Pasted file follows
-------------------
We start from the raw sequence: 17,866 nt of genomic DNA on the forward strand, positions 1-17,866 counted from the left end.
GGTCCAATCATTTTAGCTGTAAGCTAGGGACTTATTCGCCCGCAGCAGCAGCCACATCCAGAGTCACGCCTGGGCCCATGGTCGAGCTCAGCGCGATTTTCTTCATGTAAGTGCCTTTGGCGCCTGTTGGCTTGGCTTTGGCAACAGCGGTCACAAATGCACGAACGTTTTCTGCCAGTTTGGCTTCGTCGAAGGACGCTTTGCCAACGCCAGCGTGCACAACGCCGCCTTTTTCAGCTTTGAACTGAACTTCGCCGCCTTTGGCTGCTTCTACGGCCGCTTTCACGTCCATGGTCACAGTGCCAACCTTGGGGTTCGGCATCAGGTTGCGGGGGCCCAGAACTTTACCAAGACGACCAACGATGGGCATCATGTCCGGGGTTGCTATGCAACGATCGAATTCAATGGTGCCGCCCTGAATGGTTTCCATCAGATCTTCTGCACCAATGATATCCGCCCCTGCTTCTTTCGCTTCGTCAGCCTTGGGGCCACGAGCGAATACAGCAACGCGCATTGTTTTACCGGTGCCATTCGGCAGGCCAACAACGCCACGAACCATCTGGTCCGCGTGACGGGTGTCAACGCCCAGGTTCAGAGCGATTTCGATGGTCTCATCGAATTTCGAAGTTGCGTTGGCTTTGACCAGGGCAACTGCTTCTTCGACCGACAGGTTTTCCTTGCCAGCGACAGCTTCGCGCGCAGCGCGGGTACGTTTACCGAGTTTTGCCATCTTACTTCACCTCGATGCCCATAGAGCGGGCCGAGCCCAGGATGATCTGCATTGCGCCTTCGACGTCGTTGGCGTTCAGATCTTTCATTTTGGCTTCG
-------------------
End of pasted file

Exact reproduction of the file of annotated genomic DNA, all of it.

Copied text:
We start from the raw sequence: 17,866 nt of genomic DNA on the forward strand, positions 1-17,866 counted from the left end.
GGTCCAATCATTTTAGCTGTAAGCTAGGGACTTATTCGCCCGCAGCAGCAGCCACATCCAGAGTCACGCCTGGGCCCATGGTCGAGCTCAGCGCGATTTTCTTCATGTAAGTGCCTTTGGCGCCTGTTGGCTTGGCTTTGGCAACAGCGGTCACAAATGCACGAACGTTTTCTGCCAGTTTGGCTTCGTCGAAGGACGCTTTGCCAACGCCAGCGTGCACAACGCCGCCTTTTTCAGCTTTGAACTGAACTTCGCCGCCTTTGGCTGCTTCTACGGCCGCTTTCACGTCCATGGTCACAGTGCCAACCTTGGGGTTCGGCATCAGGTTGCGGGGGCCCAGAACTTTACCAAGACGACCAACGATGGGCATCATGTCCGGGGTTGCTATGCAACGATCGAATTCAATGGTGCCGCCCTGAATGGTTTCCATCAGATCTTCTGCACCAATGATATCCGCCCCTGCTTCTTTCGCTTCGTCAGCCTTGGGGCCACGAGCGAATACAGCAACGCGCATTGTTTTACCGGTGCCATTCGGCAGGCCAACAACGCCACGAACCATCTGGTCCGCGTGACGGGTGTCAACGCCCAGGTTCAGAGCGATTTCGATGGTCTCATCGAATTTCGAAGTTGCGTTGGCTTTGACCAGGGCAACTGCTTCTTCGACCGACAGGTTTTCCTTGCCAGCGACAGCTTCGCGCGCAGCGCGGGTACGTTTACCGAGTTTTGCCATCTTACTTCACCTCGATGCCCATAGAGCGGGCCGAGCCCAGGATGATCTGCATTGCGCCTTCGACGTCGTTGGCGTTCAGATCTTTCATTTTGGCTTCG